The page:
Seniors have complex health needs
Most older adults have multiple chronic health conditions. Treatments for one issue can easily affect other aspects of their health and make things worse overall. Managing these complex health situations are where geriatricians are especially helpful.
We found a great article by Kaiser Health News (KHN) that describes how geriatricians are different from regular internal medicine doctors and how seniors could benefit from their expertise.
KHN interviewed several prominent geriatricians to understand their unique approach to caring for seniors and get tips on what to look for when finding a doctor for your older adult. Here, we share highlights from their article.
What is a geriatrician?
Geriatricians are internal or family medicine doctors who have additional training in senior health care needs.
They can be primary care doctors, provide consultations, or work as part of an older adult’s medical team.
What does a geriatric doctor do?
A story about impersonal care from a non-geriatrics doctor
A woman shares how frustrated she was by the care her mother got from her primary care doctor.
Her mother’s condition was causing pain and loss of independence and the doctor’s prescriptions weren’t helping. She said “I felt that he was looking through my mother instead of looking at her.”
Doctors commented on why seeing a geriatrician could be helpful to the mother.
Focus on quality of life and patient goals
Geriatricians focus on quality of life and what patients want from their medical care. They take a lot more time to get to know their patients — finding out what the older adult can and can’t do and about their support systems and opportunities for social connection.
Geriatricians also focus on helping seniors and families:
- Figure out their priorities for healthcare
- Create care plans
- Review and manage all medications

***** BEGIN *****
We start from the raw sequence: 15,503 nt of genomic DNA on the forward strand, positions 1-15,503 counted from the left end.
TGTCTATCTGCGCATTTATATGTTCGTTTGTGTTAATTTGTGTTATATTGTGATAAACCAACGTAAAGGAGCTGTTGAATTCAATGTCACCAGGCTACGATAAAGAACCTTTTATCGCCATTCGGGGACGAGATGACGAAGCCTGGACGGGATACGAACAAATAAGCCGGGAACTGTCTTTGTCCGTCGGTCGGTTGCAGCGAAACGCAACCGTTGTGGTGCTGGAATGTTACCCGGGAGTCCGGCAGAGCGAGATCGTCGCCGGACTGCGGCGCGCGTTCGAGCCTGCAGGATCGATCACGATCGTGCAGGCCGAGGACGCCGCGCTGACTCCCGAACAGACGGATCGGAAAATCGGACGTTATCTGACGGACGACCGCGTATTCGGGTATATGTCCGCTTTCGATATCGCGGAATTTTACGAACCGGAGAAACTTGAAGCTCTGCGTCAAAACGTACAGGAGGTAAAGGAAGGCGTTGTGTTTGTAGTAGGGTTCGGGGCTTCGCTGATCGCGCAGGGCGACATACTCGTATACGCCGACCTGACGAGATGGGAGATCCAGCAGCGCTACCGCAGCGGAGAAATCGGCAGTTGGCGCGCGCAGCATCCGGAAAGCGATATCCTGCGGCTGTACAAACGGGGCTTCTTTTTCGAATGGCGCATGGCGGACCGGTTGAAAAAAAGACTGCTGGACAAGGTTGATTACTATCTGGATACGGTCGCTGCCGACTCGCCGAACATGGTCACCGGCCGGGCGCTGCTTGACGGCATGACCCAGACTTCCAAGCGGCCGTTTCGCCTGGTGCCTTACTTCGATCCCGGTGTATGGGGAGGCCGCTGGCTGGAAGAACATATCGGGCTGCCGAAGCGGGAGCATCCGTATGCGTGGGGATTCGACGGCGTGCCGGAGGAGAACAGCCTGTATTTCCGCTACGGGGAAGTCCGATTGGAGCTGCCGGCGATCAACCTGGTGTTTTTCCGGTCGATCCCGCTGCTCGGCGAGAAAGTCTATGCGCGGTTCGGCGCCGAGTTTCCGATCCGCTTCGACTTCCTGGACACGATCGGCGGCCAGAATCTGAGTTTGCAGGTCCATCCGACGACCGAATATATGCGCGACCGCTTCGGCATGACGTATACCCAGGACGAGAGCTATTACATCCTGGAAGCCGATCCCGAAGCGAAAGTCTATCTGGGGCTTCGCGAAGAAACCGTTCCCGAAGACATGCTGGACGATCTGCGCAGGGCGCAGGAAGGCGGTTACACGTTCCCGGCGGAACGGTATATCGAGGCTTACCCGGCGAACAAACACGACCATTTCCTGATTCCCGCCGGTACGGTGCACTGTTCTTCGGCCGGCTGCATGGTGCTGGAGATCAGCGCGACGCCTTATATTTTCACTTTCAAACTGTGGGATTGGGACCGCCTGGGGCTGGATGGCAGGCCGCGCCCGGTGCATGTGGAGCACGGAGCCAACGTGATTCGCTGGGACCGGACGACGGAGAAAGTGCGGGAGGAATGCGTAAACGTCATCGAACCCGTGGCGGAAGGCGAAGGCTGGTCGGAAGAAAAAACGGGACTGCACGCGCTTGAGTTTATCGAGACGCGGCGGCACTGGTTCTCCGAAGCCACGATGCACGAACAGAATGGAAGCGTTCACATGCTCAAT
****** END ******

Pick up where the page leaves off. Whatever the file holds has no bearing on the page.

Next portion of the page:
- Coordinate care with other health providers
- Provide palliative and end-of-life care
In addition, knowing about differences between older bodies vs. middle-aged bodies helps geriatricians choose treatments that work better for seniors.
Understand issues that commonly affect seniors
Most primary care doctors don’t spend enough time finding out about and solving issues that affect older adults.
Falls, incontinence, muscle weakness, frailty, fatigue, cognitive impairment, and delirium have a huge impact on quality of life. Geriatricians are experts at these “geriatric syndromes.”
Dr. John Morley, professor of geriatrics at Saint Louis University, says:
“If you’re losing weight, you’re falling, you can’t climb a flight of stairs, you’re tired all the time, you’re unhappy and you’re on 10 or more medications, go see a geriatrician,”
“Much of what we do is get rid of treatments prescribed by other physicians that aren’t working,”
Find a local geriatrician or doctor experienced in geriatric care
To find a geriatrician in your area, use the American Geriatrics Society’s geriatrician finder.
Geriatrics is one of the rarest medical specialties, so there might not be a geriatrician in your area. The next best thing is a doctor who has experience with caring for older adults.
To make sure the doctor truly has the type of experience your older adult needs, don’t be afraid to ask for more information, like:
- Have they received additional training in geriatrics?
- How do they approach caring for seniors differently than for middle-aged patients?
- Are there medications they avoid using with older adults?
At an appointment, the doctor should want to review all of your older adult’s medications, ask about geriatric syndromes (described above), and ask about their goals for care.
Based on their answers and what you observe at the appointment, you’ll get a good idea of whether they take caring for seniors seriously or if they view them as basically the same as middle-aged patients.
By DailyCaring Editorial Team
Image: Expert Home Care, Inc.
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